This point came from one particular relationship I was in where I found myself drinking a lot more than I normally would. The relationship was a total roller coaster, and it definitely had it’s thrills, but the thrills came at a cost. Every time we’d go out I felt pressured to drink more than I was comfortable with. I did it in part to impress them and also to ease the anxiety I was feeling. This was a huge red flag. So if you find yourself taking on negative habits due to the relationship such as excessively drinking, smoking, missing work or whatever it is… stop and ask if that’s really you.





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11 Steps to Prepare Yourself for Really Awesome Love

11 steps to prepare yourself for really awesome love

When I was 18, I thought I had met the man I was going to marry.

By the time I was 22, I was ready to move on and see what else the world had to offer me.
At 25, I started to question every decision with every man I’d ever dated.
I questioned my decision to break up with my first love. I questioned who I should be dating. I was unsure of how to heal my wounds and find true happiness in a relationship. I stumbled and faltered and fell down quite a bit.
At almost 29 years of age, I married my soul mate. It’s not the end of the journey, but the beginning of one.
Getting to that point was a process, a learning experience and an adventure.
Sometimes I felt very lost along the way. However, in hindsight, there was a definite path.
Even when I first met my husband, I wasn’t ready for him. There were steps I had to take for myself, by myself, to prepare for that really awesome love.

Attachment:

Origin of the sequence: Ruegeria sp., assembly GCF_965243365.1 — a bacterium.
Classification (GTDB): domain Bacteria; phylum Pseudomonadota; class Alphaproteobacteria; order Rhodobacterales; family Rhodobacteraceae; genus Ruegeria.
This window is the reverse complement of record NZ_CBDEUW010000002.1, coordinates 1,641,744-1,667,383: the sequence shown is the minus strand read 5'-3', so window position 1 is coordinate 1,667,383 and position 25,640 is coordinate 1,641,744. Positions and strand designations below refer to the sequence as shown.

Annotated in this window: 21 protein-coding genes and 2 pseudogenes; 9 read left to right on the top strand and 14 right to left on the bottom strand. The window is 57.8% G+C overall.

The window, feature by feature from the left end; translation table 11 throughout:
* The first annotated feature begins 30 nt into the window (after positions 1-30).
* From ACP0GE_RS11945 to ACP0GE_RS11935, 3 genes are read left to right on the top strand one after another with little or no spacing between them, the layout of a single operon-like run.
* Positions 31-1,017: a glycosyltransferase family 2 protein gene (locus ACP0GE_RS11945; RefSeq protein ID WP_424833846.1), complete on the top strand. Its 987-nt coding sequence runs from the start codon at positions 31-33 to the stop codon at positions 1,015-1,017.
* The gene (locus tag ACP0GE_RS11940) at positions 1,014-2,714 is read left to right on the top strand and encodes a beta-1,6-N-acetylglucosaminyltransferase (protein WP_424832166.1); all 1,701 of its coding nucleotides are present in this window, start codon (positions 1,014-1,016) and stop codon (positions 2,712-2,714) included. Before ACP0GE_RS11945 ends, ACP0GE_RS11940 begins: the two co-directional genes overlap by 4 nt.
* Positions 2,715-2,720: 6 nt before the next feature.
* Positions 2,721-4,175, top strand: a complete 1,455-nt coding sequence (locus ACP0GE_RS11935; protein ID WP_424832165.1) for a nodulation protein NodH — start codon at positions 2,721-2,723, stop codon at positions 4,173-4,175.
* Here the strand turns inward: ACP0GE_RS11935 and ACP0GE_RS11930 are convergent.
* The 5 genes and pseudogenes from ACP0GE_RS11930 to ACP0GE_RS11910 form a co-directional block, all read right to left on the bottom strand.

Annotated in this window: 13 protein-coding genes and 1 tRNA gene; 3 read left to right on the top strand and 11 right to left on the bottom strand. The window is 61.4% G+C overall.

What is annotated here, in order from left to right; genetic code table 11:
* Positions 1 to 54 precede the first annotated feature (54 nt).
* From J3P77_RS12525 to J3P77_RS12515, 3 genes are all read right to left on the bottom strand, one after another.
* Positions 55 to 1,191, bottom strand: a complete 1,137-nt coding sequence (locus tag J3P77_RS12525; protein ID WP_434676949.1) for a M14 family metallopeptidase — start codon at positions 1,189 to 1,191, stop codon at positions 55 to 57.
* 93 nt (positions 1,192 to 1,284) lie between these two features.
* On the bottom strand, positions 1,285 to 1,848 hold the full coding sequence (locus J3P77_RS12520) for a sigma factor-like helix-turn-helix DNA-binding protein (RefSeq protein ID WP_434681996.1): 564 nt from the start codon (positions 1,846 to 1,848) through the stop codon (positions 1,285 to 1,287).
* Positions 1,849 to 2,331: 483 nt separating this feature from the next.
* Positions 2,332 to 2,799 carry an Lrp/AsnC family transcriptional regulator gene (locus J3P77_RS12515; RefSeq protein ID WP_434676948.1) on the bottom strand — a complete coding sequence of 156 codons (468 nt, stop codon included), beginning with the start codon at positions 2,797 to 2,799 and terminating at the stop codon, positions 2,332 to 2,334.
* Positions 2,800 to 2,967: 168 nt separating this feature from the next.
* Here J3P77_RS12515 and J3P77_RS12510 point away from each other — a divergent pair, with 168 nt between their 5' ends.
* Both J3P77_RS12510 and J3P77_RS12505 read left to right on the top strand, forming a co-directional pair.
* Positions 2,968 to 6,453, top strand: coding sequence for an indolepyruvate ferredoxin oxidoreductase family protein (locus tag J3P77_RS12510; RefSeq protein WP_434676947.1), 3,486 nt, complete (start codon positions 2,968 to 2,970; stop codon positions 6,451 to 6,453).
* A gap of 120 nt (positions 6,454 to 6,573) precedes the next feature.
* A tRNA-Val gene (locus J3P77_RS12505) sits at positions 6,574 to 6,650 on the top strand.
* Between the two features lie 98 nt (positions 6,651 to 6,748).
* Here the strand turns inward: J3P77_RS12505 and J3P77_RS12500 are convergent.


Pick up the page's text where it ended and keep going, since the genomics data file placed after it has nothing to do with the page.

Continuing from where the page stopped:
So, if you desire that big love you know you deserve and are feeling a little lost along the way, I hope these steps will help. They did for me.
1. Ditch the list.

If you’re anything like I was, you may have written down or noted in the back of your head a list of superficial qualities your soul mate will have. Mine was something like “must be over six feet tall, have dark shaggy hair, light eyes, drive a nice car, funny, etc.” I’m not sure if I was listing qualities I even really cared about or emulating a magazine ad. It’s one thing to know what’s important to you in a relationship or to meet someone with similar values, but do yourself a favor and ditch the laundry list of traits.
2. Know your core desired feelings.

This section will help clarify why I recommended you ditch the list. Rather than superficial qualities, decide how you want to feel in a relationship. Is it special? Safe? Admired? Intellectually stimulated? Sexy?

When I first met my husband, he didn’t meet my whole list of traits I thought he must have. And at first, I used this to make every excuse as to why it wouldn’t work. But then one day, we connected on a much deeper level and all of those excuses came crumbling down. He made me feel the way I wanted to feel. Decide on four to six core desired feelings that are a must for you in a relationship.
3. Be your own boyfriend (or girlfriend).

Once you are clear on the feelings you desire, be your own boyfriend or girlfriend. Meaning, if you want to feel sexy, think of ways that you can make yourself feel sexy now. If you want to feel cherished, think of ways to cherish yourself. Buy yourself flowers, take a long bath, hit the gym, play hooky and go to the beach. Do whatever it takes to feel really good about your life right now. When you’re already feeling those feelings, you’ll attract the right partner to you.
4. Get real.

Get real with yourself and the life you want to live. Be authentic. Stop living the life you thought you’re supposed to live, or someone else’s version of happiness for you. You are unique and you have unique talents, qualities and desires. Lead with your soul and explore where it’s telling you to go.